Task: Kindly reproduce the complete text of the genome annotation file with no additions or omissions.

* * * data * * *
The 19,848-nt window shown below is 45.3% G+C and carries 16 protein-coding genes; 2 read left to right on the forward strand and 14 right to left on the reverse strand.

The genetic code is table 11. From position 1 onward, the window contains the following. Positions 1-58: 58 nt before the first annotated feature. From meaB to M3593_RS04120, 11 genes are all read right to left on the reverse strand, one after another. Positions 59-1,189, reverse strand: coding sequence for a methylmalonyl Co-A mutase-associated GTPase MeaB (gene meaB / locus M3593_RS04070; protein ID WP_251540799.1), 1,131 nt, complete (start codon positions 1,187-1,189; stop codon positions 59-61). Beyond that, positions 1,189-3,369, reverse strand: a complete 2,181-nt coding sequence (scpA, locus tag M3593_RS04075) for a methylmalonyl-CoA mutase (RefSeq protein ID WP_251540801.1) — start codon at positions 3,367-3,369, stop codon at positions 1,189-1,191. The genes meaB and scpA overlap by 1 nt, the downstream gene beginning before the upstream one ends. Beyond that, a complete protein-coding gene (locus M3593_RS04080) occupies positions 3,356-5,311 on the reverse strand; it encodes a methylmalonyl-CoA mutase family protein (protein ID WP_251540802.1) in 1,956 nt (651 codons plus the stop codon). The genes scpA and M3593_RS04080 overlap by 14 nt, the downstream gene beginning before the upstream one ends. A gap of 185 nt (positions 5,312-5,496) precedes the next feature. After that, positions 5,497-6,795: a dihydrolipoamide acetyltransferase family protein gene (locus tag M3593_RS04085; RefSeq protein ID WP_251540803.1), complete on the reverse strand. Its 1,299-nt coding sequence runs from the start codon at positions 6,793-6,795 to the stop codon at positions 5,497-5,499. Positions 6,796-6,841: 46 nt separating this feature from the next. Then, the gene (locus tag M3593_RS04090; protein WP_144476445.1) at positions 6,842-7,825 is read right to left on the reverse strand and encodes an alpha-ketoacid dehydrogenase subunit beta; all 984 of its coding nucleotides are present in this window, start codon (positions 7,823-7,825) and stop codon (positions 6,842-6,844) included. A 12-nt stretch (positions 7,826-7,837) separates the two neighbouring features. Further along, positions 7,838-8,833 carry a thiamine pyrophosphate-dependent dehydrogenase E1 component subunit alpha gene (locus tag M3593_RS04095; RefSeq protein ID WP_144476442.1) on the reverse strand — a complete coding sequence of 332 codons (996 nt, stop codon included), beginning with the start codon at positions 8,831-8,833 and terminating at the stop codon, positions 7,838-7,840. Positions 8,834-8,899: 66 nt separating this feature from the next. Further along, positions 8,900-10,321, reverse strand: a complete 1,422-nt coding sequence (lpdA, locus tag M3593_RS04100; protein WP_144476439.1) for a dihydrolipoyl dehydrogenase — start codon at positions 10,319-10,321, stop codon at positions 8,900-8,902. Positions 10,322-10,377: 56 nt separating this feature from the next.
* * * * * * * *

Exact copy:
The 19,848-nt window shown below is 45.3% G+C and carries 16 protein-coding genes; 2 read left to right on the forward strand and 14 right to left on the reverse strand.

The genetic code is table 11. From position 1 onward, the window contains the following. Positions 1-58: 58 nt before the first annotated feature. From meaB to M3593_RS04120, 11 genes are all read right to left on the reverse strand, one after another. Positions 59-1,189, reverse strand: coding sequence for a methylmalonyl Co-A mutase-associated GTPase MeaB (gene meaB / locus M3593_RS04070; protein ID WP_251540799.1), 1,131 nt, complete (start codon positions 1,187-1,189; stop codon positions 59-61). Beyond that, positions 1,189-3,369, reverse strand: a complete 2,181-nt coding sequence (scpA, locus tag M3593_RS04075) for a methylmalonyl-CoA mutase (RefSeq protein ID WP_251540801.1) — start codon at positions 3,367-3,369, stop codon at positions 1,189-1,191. The genes meaB and scpA overlap by 1 nt, the downstream gene beginning before the upstream one ends. Beyond that, a complete protein-coding gene (locus M3593_RS04080) occupies positions 3,356-5,311 on the reverse strand; it encodes a methylmalonyl-CoA mutase family protein (protein ID WP_251540802.1) in 1,956 nt (651 codons plus the stop codon). The genes scpA and M3593_RS04080 overlap by 14 nt, the downstream gene beginning before the upstream one ends. A gap of 185 nt (positions 5,312-5,496) precedes the next feature. After that, positions 5,497-6,795: a dihydrolipoamide acetyltransferase family protein gene (locus tag M3593_RS04085; RefSeq protein ID WP_251540803.1), complete on the reverse strand. Its 1,299-nt coding sequence runs from the start codon at positions 6,793-6,795 to the stop codon at positions 5,497-5,499. Positions 6,796-6,841: 46 nt separating this feature from the next. Then, the gene (locus tag M3593_RS04090; protein WP_144476445.1) at positions 6,842-7,825 is read right to left on the reverse strand and encodes an alpha-ketoacid dehydrogenase subunit beta; all 984 of its coding nucleotides are present in this window, start codon (positions 7,823-7,825) and stop codon (positions 6,842-6,844) included. A 12-nt stretch (positions 7,826-7,837) separates the two neighbouring features. Further along, positions 7,838-8,833 carry a thiamine pyrophosphate-dependent dehydrogenase E1 component subunit alpha gene (locus tag M3593_RS04095; RefSeq protein ID WP_144476442.1) on the reverse strand — a complete coding sequence of 332 codons (996 nt, stop codon included), beginning with the start codon at positions 8,831-8,833 and terminating at the stop codon, positions 7,838-7,840. Positions 8,834-8,899: 66 nt separating this feature from the next. Further along, positions 8,900-10,321, reverse strand: a complete 1,422-nt coding sequence (lpdA, locus tag M3593_RS04100; protein WP_144476439.1) for a dihydrolipoyl dehydrogenase — start codon at positions 10,319-10,321, stop codon at positions 8,900-8,902. Positions 10,322-10,377: 56 nt separating this feature from the next.